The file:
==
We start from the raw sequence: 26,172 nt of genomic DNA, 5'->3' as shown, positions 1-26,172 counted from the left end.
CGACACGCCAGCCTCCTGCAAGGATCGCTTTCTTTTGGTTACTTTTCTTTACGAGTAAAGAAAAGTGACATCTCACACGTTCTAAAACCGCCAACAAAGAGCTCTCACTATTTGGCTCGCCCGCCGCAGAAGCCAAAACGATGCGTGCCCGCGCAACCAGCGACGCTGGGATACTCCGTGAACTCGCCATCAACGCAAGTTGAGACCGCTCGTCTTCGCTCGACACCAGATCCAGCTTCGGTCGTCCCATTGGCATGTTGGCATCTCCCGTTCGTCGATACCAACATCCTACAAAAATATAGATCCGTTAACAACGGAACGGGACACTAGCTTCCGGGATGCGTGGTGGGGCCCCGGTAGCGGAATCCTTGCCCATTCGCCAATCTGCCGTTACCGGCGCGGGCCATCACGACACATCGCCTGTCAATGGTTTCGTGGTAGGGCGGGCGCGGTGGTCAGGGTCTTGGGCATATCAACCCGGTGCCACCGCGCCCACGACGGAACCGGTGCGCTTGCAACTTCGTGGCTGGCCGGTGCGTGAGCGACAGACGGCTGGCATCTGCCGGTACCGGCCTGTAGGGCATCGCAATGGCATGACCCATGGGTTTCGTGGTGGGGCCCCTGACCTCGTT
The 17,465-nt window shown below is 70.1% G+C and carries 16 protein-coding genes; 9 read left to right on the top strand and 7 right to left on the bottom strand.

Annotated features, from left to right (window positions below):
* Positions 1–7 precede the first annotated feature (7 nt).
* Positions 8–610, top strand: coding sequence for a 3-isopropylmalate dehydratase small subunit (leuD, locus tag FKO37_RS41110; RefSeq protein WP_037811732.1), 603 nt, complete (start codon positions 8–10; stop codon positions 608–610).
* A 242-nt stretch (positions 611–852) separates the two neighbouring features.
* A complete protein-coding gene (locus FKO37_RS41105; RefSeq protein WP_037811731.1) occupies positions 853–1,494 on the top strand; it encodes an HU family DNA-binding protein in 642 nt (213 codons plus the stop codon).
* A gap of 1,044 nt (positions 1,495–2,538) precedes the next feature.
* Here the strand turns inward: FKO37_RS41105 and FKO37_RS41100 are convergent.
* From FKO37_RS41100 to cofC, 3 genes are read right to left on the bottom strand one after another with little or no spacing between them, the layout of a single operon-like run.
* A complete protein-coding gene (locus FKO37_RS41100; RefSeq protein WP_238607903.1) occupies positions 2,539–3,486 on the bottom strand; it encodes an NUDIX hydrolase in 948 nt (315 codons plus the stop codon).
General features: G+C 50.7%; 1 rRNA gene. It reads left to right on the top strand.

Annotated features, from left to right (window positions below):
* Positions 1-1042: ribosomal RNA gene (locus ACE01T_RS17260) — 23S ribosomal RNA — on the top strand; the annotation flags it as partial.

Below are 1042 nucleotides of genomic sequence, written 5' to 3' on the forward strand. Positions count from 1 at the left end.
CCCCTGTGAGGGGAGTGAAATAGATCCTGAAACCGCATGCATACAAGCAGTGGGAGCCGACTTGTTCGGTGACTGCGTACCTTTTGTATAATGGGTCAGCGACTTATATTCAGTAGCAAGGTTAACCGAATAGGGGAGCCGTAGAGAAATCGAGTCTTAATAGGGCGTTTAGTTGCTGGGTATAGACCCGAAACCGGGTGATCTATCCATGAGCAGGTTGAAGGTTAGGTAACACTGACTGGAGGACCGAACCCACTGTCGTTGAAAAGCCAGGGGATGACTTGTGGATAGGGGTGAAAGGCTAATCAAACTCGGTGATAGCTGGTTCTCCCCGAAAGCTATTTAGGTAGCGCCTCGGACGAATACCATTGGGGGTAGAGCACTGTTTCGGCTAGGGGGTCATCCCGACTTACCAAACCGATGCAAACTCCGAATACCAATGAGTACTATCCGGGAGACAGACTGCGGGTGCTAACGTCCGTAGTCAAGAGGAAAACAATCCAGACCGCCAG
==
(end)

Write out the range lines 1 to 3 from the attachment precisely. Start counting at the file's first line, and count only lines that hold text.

We start from the raw sequence: 26,172 nt of genomic DNA, 5'->3' as shown, positions 1-26,172 counted from the left end.
CGACACGCCAGCCTCCTGCAAGGATCGCTTTCTTTTGGTTACTTTTCTTTACGAGTAAAGAAAAGTGACATCTCACACGTTCTAAAACCGCCAACAAAGAGCTCTCACTATTTGGCTCGCCCGCCGCAGAAGCCAAAACGATGCGTGCCCGCGCAACCAGCGACGCTGGGATACTCCGTGAACTCGCCATCAACGCAAGTTGAGACCGCTCGTCTTCGCTCGACACCAGATCCAGCTTCGGTCGTCCCATTGGCATGTTGGCATCTCCCGTTCGTCGATACCAACATCCTACAAAAATATAGATCCGTTAACAACGGAACGGGACACTAGCTTCCGGGATGCGTGGTGGGGCCCCGGTAGCGGAATCCTTGCCCATTCGCCAATCTGCCGTTACCGGCGCGGGCCATCACGACACATCGCCTGTCAATGGTTTCGTGGTAGGGCGGGCGCGGTGGTCAGGGTCTTGGGCATATCAACCCGGTGCCACCGCGCCCACGACGGAACCGGTGCGCTTGCAACTTCGTGGCTGGCCGGTGCGTGAGCGACAGACGGCTGGCATCTGCCGGTACCGGCCTGTAGGGCATCGCAATGGCATGACCCATGGGTTTCGTGGTGGGGCCCCTGACCTCGTT
The 17,465-nt window shown below is 70.1% G+C and carries 16 protein-coding genes; 9 read left to right on the top strand and 7 right to left on the bottom strand.